Star trek

Where are all the grown-ups?

On the Starship Enterprise, apparently.

I’ve recently found myself watching a bunch of random Star Trek episodes of most of the versions that exist (there are a lot) and thinking about those stories even more.

I’ve resisted Star Trek for many years. Perhaps it stemmed from feeling bored as a 4-year-old when my bestie was obsessed with Star Wars and I just sat through the movies because the alternative was not hanging out with him, which says more about me than I’d like it to.

As far back as I can remember, any story that takes place in space has been an automatic turn-off for me. I’ve resisted them even as most everyone around me raves.

In junior high and high school, my group of friends were basically made of up the smartest, geekiest kids in my grade. They were all in honors classes and band. I was not in honors classes or band, but there was no other group I loved hanging out with so much. They tolerated me despite my lack of knowledge regarding their greatest passions.

They would do things like print out 50 pages of chat room conversation to read over at the lunch table (this was the mid-90s, when AOL was king!), and write stories in which people they knew where characters in fan fiction.

Star Trek loomed large in their lives. “It’s not about space, it’s about people; it’s about human nature” they’d tell me emphatically, and I’d roll my eyes. “Anything on TV without sunshine in it is just too depressing for me,” I’d respond, something that makes me roll my eyes now. (I’m automatically turned off by soap operas and courtroom dramas for the same reason).

Now I know that they’re right. In some ways, it’s a 101 social sciences overview course disguised as a techie action show.

So here I am at the age of 40, finally fairly familiar with and appreciative of the show in its various iterations. Finally able to feel interested in a story that’s not about a cool girl with various love interests that I can project myself onto. I’m growing up!

My friends were right. It’s about people (well, humanoids). It’s about human nature. It’s also, at least from what I can tell so far, about what our societies would look like if we always let our higher selves be in charge, or at least people whose higher selves are always surface-level present, be in charge of things.

It’s forward-thinking plausible utopia…if we humans can ever get our shit together, that is.

Recent history has shown that collectively, we seem to be okay with leaders who are positively id-led, and the consequences are taking us to hell in a handbasket. The idea that someday we’ll escape from that, that we’ll rise above (literally, in the case of Star Trek), is such a balm, especially now. It’s fairy tales for grown-ups, and we’re all the princesses. Star Trek fans: I get it now.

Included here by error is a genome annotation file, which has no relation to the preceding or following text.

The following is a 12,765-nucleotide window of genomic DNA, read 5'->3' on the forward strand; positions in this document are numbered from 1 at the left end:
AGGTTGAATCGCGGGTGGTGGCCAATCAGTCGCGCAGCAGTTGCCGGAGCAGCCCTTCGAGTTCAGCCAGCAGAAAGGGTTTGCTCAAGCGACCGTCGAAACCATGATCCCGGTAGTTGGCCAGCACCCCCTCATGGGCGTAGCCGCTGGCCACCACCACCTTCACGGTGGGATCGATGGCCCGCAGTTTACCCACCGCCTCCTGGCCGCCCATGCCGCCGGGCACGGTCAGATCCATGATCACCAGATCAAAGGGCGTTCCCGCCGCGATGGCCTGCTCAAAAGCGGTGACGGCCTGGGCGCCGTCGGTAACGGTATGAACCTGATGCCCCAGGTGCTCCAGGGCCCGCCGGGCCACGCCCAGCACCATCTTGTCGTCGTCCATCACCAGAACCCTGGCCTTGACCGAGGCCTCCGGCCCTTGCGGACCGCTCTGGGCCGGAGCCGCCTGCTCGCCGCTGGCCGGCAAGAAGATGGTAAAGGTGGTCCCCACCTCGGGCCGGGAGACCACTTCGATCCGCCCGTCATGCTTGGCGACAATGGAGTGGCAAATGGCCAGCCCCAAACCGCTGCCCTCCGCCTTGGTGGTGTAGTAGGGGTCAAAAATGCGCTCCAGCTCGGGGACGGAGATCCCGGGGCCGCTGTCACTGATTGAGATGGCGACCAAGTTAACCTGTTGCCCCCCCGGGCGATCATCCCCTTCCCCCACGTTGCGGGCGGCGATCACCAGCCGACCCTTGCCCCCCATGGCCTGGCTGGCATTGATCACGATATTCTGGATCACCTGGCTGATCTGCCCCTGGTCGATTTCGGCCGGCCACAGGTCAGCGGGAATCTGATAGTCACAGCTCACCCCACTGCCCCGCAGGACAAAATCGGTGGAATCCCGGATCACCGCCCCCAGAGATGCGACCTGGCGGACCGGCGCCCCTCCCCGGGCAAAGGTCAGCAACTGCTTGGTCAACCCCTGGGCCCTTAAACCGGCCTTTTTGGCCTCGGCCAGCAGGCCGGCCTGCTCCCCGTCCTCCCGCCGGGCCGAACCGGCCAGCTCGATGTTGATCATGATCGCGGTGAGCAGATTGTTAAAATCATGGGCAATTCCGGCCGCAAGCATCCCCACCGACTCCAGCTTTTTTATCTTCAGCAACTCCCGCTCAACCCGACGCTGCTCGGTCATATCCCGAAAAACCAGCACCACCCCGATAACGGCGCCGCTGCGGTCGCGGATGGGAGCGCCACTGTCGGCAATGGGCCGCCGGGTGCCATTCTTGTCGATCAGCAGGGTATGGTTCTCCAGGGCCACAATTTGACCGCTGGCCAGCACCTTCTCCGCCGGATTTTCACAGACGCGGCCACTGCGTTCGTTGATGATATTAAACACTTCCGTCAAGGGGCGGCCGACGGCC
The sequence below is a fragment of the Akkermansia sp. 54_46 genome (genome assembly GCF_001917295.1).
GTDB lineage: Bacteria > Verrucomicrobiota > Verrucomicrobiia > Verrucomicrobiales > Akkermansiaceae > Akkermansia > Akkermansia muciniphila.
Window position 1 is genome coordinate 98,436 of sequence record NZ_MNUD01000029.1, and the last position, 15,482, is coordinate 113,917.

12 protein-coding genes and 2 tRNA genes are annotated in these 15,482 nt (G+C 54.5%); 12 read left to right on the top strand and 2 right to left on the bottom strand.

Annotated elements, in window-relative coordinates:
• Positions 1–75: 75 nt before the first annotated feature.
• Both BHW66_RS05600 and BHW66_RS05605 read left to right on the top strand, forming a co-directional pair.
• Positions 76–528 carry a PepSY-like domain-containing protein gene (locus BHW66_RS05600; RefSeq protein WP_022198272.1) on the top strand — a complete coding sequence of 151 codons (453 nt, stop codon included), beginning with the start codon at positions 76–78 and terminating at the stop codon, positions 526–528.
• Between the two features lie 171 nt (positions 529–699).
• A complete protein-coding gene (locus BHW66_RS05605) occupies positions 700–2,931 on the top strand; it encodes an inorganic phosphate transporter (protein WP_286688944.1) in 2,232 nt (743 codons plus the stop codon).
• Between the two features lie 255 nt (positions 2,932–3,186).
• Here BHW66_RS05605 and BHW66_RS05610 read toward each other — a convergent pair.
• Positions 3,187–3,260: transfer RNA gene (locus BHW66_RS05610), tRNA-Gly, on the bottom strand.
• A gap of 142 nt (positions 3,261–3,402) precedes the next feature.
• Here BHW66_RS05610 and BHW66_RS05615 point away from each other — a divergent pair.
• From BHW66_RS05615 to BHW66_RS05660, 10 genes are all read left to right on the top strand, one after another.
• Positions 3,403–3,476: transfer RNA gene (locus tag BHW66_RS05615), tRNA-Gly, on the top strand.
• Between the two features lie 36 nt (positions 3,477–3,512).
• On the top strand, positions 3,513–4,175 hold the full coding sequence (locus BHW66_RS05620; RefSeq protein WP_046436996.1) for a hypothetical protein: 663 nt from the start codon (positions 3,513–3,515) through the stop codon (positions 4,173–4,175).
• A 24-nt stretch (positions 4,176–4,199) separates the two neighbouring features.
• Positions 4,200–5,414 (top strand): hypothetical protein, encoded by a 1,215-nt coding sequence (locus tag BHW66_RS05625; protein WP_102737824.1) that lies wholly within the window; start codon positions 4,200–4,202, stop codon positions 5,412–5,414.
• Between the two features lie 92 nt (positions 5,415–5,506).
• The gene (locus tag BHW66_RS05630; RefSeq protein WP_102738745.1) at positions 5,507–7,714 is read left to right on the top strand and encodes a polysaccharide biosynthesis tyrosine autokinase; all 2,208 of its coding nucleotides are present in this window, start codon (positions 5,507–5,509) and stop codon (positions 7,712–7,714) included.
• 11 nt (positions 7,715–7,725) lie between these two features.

As you’d probably expect from an American show, the humans are always the heroes. Vulcans are cool and all, but they can’t match our feelings. Other aliens they come across have obvious flaws that prevent them from being able to take on wise and god-like peacekeeper roles.

But humans in Star Trek are Baby Bear, the perfect balance of everything. They regularly face the real possibility of death in the show, and never seem fazed. Cool, collected, and even thoughtful, as if they’d just awoken from a really, really good LSD trip and knew in their hearts that no matter what, everything would be alright.

Star Trek is potent fantasy in these troubled times. We’re going through a pandemic; they can resolve nearly any illness at Sickbay. We’re collectively prevented from doing much anything of value at all because the people in charge can’t agree on what the right direction is, some because they’re only considering the right direction for themselves and are blocking everyone else’s efforts. Up in space, only those less-evolved aliens do that kind of thing. We cry out in fear and anguish; they are 100% at peace with every choice they make, each having been arrived at through a series of always logical processes. Something bad, usually existence-threatening happens: “What are our options?” and everyone jumps into action as quick-thinking scientists rather than mortally afraid humans.

It’s fantasy, but I’m an optimist. I like people. I believe in redemption. I believe in our potential to truly be god-like beings. In Star Trek, that’s a reality…at least for the humans in charge.

P.S. I wrote my own fantasy, by the way, way shorter than Star Trek.